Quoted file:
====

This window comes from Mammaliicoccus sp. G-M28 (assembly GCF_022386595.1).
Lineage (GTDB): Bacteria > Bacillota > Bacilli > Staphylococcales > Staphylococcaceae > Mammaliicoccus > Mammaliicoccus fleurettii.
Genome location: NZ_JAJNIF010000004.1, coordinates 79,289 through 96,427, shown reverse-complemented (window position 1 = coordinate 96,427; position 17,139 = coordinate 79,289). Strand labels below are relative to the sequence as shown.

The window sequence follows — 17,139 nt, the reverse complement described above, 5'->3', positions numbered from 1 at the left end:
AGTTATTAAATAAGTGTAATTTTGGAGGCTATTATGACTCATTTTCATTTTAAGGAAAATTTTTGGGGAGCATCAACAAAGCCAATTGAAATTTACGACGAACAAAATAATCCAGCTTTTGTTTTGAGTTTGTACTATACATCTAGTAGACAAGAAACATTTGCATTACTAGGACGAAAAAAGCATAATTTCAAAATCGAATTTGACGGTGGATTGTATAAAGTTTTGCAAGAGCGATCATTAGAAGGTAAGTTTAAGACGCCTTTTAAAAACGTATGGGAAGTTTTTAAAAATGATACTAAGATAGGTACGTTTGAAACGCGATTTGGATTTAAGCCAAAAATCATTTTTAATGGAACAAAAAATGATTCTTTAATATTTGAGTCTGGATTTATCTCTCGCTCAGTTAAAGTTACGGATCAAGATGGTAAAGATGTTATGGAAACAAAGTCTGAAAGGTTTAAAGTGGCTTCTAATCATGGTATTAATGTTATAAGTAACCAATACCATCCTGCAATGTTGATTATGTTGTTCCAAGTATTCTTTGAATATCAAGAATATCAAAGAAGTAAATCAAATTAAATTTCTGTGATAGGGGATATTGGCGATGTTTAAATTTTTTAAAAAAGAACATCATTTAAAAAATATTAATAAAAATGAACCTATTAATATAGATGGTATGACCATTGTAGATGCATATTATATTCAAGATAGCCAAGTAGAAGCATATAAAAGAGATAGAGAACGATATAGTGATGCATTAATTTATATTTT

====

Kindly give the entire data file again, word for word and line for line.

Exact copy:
This window comes from Mammaliicoccus sp. G-M28 (assembly GCF_022386595.1).
Lineage (GTDB): Bacteria > Bacillota > Bacilli > Staphylococcales > Staphylococcaceae > Mammaliicoccus > Mammaliicoccus fleurettii.
Genome location: NZ_JAJNIF010000004.1, coordinates 79,289 through 96,427, shown reverse-complemented (window position 1 = coordinate 96,427; position 17,139 = coordinate 79,289). Strand labels below are relative to the sequence as shown.

The window sequence follows — 17,139 nt, the reverse complement described above, 5'->3', positions numbered from 1 at the left end:
AGTTATTAAATAAGTGTAATTTTGGAGGCTATTATGACTCATTTTCATTTTAAGGAAAATTTTTGGGGAGCATCAACAAAGCCAATTGAAATTTACGACGAACAAAATAATCCAGCTTTTGTTTTGAGTTTGTACTATACATCTAGTAGACAAGAAACATTTGCATTACTAGGACGAAAAAAGCATAATTTCAAAATCGAATTTGACGGTGGATTGTATAAAGTTTTGCAAGAGCGATCATTAGAAGGTAAGTTTAAGACGCCTTTTAAAAACGTATGGGAAGTTTTTAAAAATGATACTAAGATAGGTACGTTTGAAACGCGATTTGGATTTAAGCCAAAAATCATTTTTAATGGAACAAAAAATGATTCTTTAATATTTGAGTCTGGATTTATCTCTCGCTCAGTTAAAGTTACGGATCAAGATGGTAAAGATGTTATGGAAACAAAGTCTGAAAGGTTTAAAGTGGCTTCTAATCATGGTATTAATGTTATAAGTAACCAATACCATCCTGCAATGTTGATTATGTTGTTCCAAGTATTCTTTGAATATCAAGAATATCAAAGAAGTAAATCAAATTAAATTTCTGTGATAGGGGATATTGGCGATGTTTAAATTTTTTAAAAAAGAACATCATTTAAAAAATATTAATAAAAATGAACCTATTAATATAGATGGTATGACCATTGTAGATGCATATTATATTCAAGATAGCCAAGTAGAAGCATATAAAAGAGATAGAGAACGATATAGTGATGCATTAATTTATATTTT